Equality Impact Assessment Guidance Notes and Template
The Council has recently updated its guidance and template on Equality Impact Assessment to bring them in line with the Public Sector Equality Duty (PSED) which came into force on 5 April 2011. The changes are also intended to ensure that Equality Impact Assessment forms an integral part of decision making (including reports to Overview and Scrutiny) and:
- Is carried out as early as possible in the decision making process
- Is based on appropriate consultation where possible
- Informs decisions
- Sets out an appropriate level of analysis in proportion to the potential impact of the decision
The revised guidance is designed to be as practical and easy to use as possible to encourage wide usage and improve decision-making & fairness, whilst helping to avoid the risk of legal challenges.
All public authorities have a duty to ensure they have ‘due regard’ for the aims of equality. EIA is the widely accepted way of ensuring this ‘due regard’ is carried out and recorded.
Initial and Detailed Equality Impact Assessments
The initial EIA is a simple and quick method of assessing the effect of a policy, function, procedure, decision including financial cuts on one or more of the protected characteristics.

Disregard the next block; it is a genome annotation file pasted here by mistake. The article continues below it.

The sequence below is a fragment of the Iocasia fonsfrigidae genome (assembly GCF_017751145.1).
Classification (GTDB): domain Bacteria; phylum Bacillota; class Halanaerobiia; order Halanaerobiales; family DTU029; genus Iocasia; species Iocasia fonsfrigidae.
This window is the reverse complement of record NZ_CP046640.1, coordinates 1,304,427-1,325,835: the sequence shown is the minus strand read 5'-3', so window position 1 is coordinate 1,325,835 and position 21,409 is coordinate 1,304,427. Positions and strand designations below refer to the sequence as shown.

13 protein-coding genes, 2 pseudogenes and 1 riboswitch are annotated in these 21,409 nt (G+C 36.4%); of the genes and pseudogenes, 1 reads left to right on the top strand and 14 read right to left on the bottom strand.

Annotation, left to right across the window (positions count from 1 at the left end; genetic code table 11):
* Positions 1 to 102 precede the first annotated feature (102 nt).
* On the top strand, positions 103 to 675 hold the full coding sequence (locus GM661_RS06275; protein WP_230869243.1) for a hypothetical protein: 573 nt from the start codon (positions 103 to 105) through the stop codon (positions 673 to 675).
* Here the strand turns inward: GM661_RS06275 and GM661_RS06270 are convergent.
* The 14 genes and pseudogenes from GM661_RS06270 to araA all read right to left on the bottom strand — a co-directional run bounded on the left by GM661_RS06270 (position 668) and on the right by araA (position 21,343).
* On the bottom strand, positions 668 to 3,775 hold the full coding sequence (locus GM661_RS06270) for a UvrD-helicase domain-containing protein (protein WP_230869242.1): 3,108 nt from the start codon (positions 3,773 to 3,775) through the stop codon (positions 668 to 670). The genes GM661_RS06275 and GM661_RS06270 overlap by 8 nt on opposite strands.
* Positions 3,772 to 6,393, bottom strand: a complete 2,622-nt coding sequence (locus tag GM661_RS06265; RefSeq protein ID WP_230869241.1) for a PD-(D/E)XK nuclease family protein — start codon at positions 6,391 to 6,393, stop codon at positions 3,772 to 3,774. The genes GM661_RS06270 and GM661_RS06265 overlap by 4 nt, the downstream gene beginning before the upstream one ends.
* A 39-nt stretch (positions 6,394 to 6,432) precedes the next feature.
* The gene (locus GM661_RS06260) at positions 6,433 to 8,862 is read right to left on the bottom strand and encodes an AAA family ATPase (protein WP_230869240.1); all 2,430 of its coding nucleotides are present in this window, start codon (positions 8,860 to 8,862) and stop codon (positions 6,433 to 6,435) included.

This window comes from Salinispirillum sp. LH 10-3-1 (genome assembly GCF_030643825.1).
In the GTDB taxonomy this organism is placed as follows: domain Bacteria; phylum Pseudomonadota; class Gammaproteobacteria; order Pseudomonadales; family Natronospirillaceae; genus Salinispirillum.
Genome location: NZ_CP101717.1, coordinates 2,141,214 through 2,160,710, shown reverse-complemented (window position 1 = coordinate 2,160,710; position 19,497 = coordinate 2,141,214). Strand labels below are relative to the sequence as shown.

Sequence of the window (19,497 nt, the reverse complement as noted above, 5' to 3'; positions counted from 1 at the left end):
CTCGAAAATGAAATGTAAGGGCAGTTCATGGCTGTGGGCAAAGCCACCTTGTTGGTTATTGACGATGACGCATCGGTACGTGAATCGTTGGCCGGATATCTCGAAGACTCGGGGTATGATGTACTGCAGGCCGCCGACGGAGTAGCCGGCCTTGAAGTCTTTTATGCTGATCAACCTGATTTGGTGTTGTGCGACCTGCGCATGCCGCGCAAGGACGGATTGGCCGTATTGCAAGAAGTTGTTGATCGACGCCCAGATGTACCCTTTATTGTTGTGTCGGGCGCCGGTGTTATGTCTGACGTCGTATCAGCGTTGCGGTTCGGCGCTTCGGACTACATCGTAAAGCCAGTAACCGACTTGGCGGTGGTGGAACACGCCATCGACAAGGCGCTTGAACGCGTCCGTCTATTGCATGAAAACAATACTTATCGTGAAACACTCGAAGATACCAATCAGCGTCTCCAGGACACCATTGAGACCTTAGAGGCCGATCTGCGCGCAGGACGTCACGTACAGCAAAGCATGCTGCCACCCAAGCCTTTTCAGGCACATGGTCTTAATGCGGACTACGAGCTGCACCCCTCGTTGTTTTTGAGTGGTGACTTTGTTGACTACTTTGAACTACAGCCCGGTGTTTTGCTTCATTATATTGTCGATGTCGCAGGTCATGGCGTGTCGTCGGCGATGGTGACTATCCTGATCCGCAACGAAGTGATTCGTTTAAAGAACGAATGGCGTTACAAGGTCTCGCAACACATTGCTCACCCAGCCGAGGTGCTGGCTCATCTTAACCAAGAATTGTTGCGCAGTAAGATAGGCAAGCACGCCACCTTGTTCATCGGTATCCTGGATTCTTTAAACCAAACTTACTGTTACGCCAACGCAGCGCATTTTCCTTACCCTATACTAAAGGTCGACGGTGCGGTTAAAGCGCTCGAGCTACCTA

The Service Manager responsible for the relevant new or revised policies, functions, procedures and financial decisions presented to the Executive and Scrutiny committees for approval must undertake, at least, an initial EIA and where relevant a detailed Equality Impact Assessment (appendix 2); EIA must be attached as background paper with reports to Executive and Scrutiny .
It is acknowledged that there will be circumstances where there is insufficient time to take the EIA to the Departmental Equality and Diversity Group for approval; in these cases an Initial EIA only is undertaken.
Although the Public Sector Equality Duty does not lay down any record keeping requirements, the Council will document, as comprehensively as possible, its considerations of the Duty so that it can demonstrate compliance if decisions are challenged in the future.
Equality Impact Assessment is just one method used to keep an adequate record showing that the equality duties have been actually ‘consciously’ considered.